Progressive members from safe blue districts, egged on by celebrities, pundits, and academic coastal elites are ratcheting up the pressure to impeach President Trump. House Speaker Nancy Pelosi may cave to their demands but not because she is threatened with being ousted.
Unlike former Republican House Speaker John Boehner, who resigned the speakership under pressure from his right flank, Pelosi has no such worries. She saw what happened to Boehner and took proactive steps to insulate herself from the demands of her base. What's stunning is that nearly every one of them voted for it.
Early this year, House Democrats passed a standard rules package that would govern the House during the 116th Congress. On a party-line vote, 234 Democrats supported the rules package. But that package was anything but standard.
Among the surprising changes in the small print was a little-noticed provision changing the threshold for the Motion to Vacate the chair. It was a lot of “insider baseball” that few voters – and probably not many members of Congress could fully appreciate.
The Motion to Vacate is the process used to replace a speaker of the house in mid-session. It works like this: the majority party introduces the motion to vacate, which declares the office of speaker vacant and forces a new vote. This is a privileged motion, meaning anyone can offer it. If a majority of the whole body supports the motion, it passes. That means a minority of the majority plus the minority party can combine to oust a speaker. Though the process was not used on Speaker Boehner, the mere threat of North Carolina Rep. Mark Meadows introducing such a motion was enough for Boehner to step down.
Pelosi can keep ignoring calls for impeachment as long as she likes. She is solidly in place as speaker until the 117th Congress convenes in January 2021.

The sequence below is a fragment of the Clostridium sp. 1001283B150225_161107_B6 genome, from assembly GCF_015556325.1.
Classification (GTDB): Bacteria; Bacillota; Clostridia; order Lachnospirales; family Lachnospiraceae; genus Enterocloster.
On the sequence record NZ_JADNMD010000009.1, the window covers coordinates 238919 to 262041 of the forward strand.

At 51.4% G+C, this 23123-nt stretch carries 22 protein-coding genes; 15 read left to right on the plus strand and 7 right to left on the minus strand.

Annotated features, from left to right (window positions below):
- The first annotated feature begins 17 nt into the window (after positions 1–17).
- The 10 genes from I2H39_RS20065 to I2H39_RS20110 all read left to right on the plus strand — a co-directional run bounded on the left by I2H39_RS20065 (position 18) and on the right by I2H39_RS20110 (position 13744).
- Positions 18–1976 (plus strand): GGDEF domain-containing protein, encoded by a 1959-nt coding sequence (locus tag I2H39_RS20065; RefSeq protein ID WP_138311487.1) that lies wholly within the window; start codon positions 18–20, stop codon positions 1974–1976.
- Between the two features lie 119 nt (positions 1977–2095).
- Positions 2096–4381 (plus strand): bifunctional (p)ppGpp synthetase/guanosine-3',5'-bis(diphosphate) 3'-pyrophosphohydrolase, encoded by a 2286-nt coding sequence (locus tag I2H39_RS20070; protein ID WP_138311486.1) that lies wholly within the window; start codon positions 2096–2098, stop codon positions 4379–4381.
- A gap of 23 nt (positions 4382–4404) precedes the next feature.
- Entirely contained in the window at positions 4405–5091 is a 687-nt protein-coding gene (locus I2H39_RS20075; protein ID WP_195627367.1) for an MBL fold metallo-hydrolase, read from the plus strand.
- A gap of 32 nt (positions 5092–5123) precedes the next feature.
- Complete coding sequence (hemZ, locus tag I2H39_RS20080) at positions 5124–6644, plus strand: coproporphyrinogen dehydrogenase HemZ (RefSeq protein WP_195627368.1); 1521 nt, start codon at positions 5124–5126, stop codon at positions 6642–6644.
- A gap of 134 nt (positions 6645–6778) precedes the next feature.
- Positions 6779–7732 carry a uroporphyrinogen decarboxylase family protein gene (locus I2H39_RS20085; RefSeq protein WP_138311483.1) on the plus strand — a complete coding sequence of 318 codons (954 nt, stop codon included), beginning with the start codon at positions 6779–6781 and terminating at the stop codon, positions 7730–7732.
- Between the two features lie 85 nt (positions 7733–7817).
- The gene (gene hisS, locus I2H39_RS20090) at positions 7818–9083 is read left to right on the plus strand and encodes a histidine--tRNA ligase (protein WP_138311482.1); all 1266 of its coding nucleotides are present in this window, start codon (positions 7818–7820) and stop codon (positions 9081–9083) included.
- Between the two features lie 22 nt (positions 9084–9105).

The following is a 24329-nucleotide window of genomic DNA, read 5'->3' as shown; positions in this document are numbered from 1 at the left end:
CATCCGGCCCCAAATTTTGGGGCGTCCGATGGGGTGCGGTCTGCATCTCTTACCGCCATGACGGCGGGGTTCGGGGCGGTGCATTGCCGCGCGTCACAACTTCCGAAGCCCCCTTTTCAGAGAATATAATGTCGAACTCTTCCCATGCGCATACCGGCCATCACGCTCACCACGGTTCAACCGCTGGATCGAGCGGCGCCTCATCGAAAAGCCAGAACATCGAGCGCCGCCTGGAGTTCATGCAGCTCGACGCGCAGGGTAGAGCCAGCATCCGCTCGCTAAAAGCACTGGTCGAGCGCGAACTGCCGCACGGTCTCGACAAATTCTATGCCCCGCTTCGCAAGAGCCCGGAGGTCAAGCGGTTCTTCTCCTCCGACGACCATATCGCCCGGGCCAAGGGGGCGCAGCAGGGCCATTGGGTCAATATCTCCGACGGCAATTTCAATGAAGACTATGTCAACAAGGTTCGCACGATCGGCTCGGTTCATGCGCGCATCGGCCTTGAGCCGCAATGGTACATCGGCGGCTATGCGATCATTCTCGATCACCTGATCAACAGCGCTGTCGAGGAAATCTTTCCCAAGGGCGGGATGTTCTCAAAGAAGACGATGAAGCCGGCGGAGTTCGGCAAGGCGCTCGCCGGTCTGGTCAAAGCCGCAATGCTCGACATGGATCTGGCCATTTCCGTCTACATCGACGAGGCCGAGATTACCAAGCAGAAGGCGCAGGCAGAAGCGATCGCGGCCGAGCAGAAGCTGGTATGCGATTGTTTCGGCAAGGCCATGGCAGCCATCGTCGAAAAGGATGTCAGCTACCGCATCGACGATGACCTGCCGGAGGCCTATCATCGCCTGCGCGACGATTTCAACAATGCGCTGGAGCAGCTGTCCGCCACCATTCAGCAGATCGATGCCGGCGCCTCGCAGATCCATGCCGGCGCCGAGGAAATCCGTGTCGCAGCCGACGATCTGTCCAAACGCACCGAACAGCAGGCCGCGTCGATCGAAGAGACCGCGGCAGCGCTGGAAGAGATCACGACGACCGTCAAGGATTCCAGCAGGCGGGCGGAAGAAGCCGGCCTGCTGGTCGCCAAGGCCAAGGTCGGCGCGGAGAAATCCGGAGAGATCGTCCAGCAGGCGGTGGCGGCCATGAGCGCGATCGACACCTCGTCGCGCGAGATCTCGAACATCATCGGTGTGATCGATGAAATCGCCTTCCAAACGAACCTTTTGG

Pelosi has no such fears. Under her rules package, the Motion to Vacate now requires a majority of the majority before it can be voted on by the full House. That is a much higher threshold and nearly impossible to achieve. What was once a tool of the minority (not the House minority, but the minority of the majority) has been eliminated.
As a result, Pelosi can keep ignoring calls for impeachment as long as she likes. She is solidly in place as speaker until the 117th Congress convenes in January 2021.
While the elimination of check on power is not good for the country, it may ironically turn out to be good for Republicans, who rode anti-Pelosi sentiment to a crushing victory in 2010. It may also be good for the president's 2020 prospects as it leaves little flexibility for Democrats if they once again see Pelosi driving their party over an electoral cliff.
If there’s one bet you can never lose, it’s predicting that Nancy Pelosi will overreach.
When she was serving as speaker during my first term in the House, Pelosi overreached to such a degree that she helped spawn the Tea Party movement. Her policy prescriptions were so bad and her marketing of them so deceptive that the resulting electoral backlash cost Democrats the House and Pelosi the speakership.
While Pelosi may yet decide to pursue impeachment, she is protected from any backlash within her own caucus. The only way Pelosi opts to pursue an impeachment agenda is if moderate voters in swing districts demand it.